So by the time the day was done, I was feeling zapped of energy. Normally, this wouldn’t be an issue, because I could go home to the bosom of my (crazy!) family and find respite (and lots of energy! Everyone in my family is an extrovert.)

But on this particular day, a friend of mine was celebrating her 40th birthday with a gathering of girlfriends at a place called VoiceBox – a set of private suites that allow small groups of people to have their own Karaoke parties.

What to do?

I was beat. I’d been talking for the past six hours, and my voice was shot. So I texted my friend to say I wasn’t sure if I had it in me to come out for the party. She responded with, “Please rally.”

And then it happened.

The pull of spending a few hours doing my other dream job, being a Rockstar, won out and I rallied. Oh, yes I did. At first, I just drank my beer and sang along while others grabbed the mic. But eventually, I got up to do my best with a few songs that I really love to sing. Songs that are all in my wheelhouse: I know the lyrics and can hit the notes. I’m pretty sure I said, “I love this song!!!” as each was cued up and ready to play, no matter who was singing. The sense of exhaustion was erased with every note.

This might sound really obnoxious but when I’m up in front of my classes and I’m teaching, I kind of feel what I think a Rockstar might feel when they’re in the groove and singing a crowd favorite. Everyone is listening for those parts that they know by heart and letting the parts that are true for them settle in their souls – happy for a moment to be with this group of people who are all in the same place, at the same time, experiencing the same thing.

And I can tell when I’ve hit the exact, right note – that my words have landed not just with the folks in the front row, but the people all the way in the back of the room.

And it’s the greatest feeling in the world!

So. While I’m not a Rockstar – figuratively or literally – it sure is fun to pretend to be one at a friends’ 40th birthday party, and I feel lucky to get a glimpse of what I think it might be like to be one when I’m really in the flow and in front of my class.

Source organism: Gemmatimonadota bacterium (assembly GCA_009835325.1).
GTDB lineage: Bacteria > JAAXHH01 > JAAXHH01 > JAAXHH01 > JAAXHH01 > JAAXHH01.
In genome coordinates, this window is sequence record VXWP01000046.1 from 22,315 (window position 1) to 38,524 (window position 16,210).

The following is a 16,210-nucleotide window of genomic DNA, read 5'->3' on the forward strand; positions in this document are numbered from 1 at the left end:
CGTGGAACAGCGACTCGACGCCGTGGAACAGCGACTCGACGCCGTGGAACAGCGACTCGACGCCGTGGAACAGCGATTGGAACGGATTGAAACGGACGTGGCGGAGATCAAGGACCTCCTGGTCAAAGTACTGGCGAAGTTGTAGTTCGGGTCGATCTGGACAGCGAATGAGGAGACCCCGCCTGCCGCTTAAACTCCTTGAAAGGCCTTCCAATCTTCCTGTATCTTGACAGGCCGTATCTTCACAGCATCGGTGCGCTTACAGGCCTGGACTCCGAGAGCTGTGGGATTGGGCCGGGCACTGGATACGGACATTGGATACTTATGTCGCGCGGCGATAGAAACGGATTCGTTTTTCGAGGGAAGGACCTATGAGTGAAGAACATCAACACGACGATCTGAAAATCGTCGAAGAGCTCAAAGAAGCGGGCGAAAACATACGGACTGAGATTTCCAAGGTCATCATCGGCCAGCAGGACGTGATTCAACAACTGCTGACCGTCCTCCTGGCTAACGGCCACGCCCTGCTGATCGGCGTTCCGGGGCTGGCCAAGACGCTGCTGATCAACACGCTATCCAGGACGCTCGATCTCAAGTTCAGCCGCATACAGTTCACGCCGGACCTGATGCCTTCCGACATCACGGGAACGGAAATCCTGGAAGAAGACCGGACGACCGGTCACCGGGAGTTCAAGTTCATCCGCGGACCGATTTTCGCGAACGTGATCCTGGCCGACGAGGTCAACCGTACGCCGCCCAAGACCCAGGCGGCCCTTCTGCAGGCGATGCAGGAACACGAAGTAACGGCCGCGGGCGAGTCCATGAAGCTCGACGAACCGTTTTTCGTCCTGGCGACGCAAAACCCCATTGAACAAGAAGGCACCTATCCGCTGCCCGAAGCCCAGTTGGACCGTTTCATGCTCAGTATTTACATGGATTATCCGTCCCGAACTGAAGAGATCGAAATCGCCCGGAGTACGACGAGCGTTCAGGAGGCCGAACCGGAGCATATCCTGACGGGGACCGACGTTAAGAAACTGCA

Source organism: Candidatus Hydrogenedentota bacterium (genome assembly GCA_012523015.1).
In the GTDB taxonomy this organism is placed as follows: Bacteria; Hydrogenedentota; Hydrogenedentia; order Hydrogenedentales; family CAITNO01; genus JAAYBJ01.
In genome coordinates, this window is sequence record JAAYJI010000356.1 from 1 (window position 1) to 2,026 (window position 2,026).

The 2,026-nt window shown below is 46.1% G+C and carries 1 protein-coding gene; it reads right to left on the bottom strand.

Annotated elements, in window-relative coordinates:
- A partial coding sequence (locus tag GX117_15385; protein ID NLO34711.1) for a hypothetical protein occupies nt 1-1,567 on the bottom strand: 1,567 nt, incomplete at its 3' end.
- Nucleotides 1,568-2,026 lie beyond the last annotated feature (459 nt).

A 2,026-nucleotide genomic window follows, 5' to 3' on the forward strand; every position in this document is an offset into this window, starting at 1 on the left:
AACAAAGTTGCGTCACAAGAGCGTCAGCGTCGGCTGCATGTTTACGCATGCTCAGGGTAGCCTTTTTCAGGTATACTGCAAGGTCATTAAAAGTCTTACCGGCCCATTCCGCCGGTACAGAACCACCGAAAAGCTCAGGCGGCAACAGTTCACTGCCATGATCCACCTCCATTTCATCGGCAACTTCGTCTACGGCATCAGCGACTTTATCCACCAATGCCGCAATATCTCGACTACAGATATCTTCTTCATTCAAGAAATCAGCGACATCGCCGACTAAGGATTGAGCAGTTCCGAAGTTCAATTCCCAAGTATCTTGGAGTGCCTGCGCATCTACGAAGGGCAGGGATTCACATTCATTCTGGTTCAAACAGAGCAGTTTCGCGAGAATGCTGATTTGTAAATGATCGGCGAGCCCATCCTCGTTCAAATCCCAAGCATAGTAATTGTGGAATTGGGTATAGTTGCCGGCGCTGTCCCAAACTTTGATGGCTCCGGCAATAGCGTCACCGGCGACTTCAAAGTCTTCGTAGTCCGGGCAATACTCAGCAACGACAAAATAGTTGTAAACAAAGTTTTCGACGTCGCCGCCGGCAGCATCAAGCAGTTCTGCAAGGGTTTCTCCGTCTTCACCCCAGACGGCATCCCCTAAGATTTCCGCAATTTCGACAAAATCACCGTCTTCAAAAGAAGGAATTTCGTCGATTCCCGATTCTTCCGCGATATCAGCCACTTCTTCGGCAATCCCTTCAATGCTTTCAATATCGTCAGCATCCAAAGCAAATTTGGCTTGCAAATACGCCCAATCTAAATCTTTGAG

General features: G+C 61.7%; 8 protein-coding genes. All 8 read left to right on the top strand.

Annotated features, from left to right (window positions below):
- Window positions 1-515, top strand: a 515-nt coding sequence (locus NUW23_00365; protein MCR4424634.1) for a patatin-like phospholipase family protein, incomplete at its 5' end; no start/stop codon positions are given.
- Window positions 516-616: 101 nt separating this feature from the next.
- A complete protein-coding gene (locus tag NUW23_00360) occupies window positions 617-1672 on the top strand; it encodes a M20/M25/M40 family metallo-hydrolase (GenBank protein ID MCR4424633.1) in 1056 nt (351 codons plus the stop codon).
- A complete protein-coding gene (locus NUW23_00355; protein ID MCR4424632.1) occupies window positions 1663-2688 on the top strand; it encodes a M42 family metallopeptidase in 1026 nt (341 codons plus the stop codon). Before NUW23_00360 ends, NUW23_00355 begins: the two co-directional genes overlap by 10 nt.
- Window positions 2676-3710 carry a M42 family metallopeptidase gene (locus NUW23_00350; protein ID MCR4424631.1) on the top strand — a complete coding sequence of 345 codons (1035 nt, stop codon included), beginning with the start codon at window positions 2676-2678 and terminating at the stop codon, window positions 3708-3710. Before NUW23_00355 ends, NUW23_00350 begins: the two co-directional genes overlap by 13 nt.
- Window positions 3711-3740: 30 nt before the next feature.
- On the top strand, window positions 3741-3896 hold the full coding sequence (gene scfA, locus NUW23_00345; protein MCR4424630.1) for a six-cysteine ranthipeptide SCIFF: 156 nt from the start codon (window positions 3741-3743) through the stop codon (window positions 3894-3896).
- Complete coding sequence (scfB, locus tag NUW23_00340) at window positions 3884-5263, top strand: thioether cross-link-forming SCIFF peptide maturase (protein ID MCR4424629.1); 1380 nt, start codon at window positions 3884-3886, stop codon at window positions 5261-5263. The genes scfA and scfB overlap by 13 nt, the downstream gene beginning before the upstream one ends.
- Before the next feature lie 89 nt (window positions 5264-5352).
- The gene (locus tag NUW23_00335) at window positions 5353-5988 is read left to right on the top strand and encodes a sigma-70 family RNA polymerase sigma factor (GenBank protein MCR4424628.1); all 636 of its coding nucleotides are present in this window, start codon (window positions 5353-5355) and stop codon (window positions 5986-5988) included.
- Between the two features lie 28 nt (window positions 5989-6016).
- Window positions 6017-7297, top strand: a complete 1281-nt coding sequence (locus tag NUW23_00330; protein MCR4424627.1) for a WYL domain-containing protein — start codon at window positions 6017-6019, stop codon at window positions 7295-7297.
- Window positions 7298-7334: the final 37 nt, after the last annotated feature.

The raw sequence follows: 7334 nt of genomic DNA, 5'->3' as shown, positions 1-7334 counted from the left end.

And for your listening pleasure, here’s the latest song I love to sing when I’m needing to feel like a Rockstar in my off hours. And if you’re ever in Portland, Oregon you have to check out Karaoke From Hell – this is karaoke on steroids as you’re singing live in front of an audience backed by an amazing full band. It’s as close as you can get to feeling like a real-deal Rockstar. I’m sure this will not come as a surprise – I love it!

PS – As it turned out, one of my former students was at the Karaoke party the other night. It was so much fun to have my two worlds come together this way!

What is it that you do in your day-to-day world that makes you feel like a Rockstar? What could you be doing differently in your off-hours that could fill you up in this way? (Note: You don’t have to be an extrovert or sing Karaoke to get this feeling!)

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2 thoughts on “Childbirth Educator? Rockstar? Do I Have to Choose?

  1. Love this post Barb – as a former teacher I totally get what you mean. The buzz when you ‘get it right’ in the classroom is incomparable. It’s one of the things miss the most.

    Karaoke heals all that ails us right? I’m really glad you went and as I type, full of cold and suffering a sore throat it’s made me think I might try and ‘rally’ for that party I’m meant to attend tomorrow night!

    Liked by 1 person

  2. Alison – you HAVE to go! If for no other reason than the oxytocin that will be flowing through you as you hang out with people you enjoy! I think Karaoke might heal all that ails us – but it could be because there’s a boatload of that incredible hormone flowing through the music! :O) Have fun and feel better!